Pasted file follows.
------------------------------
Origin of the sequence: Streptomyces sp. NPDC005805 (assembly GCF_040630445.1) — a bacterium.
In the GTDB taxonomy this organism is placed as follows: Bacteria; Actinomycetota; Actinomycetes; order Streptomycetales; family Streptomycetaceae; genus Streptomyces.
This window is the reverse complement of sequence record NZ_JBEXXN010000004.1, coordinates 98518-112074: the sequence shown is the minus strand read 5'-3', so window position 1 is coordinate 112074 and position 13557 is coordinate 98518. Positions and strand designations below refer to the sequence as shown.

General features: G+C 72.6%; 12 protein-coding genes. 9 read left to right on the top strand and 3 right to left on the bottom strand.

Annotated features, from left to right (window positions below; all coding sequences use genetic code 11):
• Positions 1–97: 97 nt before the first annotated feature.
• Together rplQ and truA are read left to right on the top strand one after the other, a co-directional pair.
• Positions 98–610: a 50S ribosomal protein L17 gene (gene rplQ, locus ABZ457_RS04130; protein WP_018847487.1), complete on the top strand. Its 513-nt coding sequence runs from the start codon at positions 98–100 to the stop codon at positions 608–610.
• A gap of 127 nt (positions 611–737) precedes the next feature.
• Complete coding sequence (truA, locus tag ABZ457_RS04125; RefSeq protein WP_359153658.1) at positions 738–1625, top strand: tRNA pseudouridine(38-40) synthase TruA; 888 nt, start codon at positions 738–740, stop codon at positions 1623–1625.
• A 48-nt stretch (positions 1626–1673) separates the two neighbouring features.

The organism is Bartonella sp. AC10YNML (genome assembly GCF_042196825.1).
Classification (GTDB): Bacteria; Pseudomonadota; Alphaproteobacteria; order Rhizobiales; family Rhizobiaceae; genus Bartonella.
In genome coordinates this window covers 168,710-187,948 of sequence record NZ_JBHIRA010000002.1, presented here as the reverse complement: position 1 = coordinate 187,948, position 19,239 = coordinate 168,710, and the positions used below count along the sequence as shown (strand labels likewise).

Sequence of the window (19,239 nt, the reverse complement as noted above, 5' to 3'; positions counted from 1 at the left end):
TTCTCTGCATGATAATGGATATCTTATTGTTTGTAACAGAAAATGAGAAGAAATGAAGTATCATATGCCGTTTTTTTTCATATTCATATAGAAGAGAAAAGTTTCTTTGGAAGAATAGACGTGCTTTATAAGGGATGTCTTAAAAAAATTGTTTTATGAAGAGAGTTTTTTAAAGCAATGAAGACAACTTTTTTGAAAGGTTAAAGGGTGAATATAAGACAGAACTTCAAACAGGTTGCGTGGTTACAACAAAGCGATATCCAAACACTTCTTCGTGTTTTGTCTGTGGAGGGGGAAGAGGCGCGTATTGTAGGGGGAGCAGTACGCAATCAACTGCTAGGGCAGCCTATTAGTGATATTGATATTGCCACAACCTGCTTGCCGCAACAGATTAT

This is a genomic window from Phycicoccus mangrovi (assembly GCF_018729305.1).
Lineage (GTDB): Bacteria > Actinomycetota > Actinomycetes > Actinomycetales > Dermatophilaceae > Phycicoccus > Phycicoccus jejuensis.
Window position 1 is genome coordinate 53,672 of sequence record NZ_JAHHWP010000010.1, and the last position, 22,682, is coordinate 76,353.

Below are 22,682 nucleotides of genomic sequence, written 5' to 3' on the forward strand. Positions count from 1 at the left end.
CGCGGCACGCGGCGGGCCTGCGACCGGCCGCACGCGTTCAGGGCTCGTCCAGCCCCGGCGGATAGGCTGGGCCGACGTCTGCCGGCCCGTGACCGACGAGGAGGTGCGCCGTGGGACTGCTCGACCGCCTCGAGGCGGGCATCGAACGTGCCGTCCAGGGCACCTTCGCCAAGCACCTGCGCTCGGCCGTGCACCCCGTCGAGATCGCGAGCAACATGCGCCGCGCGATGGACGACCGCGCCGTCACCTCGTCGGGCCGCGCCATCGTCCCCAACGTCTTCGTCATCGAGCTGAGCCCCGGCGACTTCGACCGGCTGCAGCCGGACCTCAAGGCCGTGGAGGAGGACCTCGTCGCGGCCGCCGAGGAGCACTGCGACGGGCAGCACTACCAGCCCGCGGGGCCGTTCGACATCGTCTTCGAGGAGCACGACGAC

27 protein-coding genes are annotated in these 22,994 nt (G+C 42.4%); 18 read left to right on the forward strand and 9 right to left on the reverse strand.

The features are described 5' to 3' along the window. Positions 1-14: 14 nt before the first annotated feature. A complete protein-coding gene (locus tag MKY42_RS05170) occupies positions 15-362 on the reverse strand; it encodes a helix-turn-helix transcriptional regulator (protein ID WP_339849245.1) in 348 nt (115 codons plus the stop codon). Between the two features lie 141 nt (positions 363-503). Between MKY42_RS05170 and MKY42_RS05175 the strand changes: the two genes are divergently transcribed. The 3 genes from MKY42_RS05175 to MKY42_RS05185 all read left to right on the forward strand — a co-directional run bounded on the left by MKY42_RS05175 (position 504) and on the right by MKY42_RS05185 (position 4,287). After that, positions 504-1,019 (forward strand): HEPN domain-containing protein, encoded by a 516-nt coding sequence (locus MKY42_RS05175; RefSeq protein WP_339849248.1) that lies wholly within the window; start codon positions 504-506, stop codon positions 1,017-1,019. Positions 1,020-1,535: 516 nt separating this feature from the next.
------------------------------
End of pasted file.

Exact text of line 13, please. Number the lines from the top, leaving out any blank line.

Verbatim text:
Classification (GTDB): Bacteria; Pseudomonadota; Alphaproteobacteria; order Rhizobiales; family Rhizobiaceae; genus Bartonella.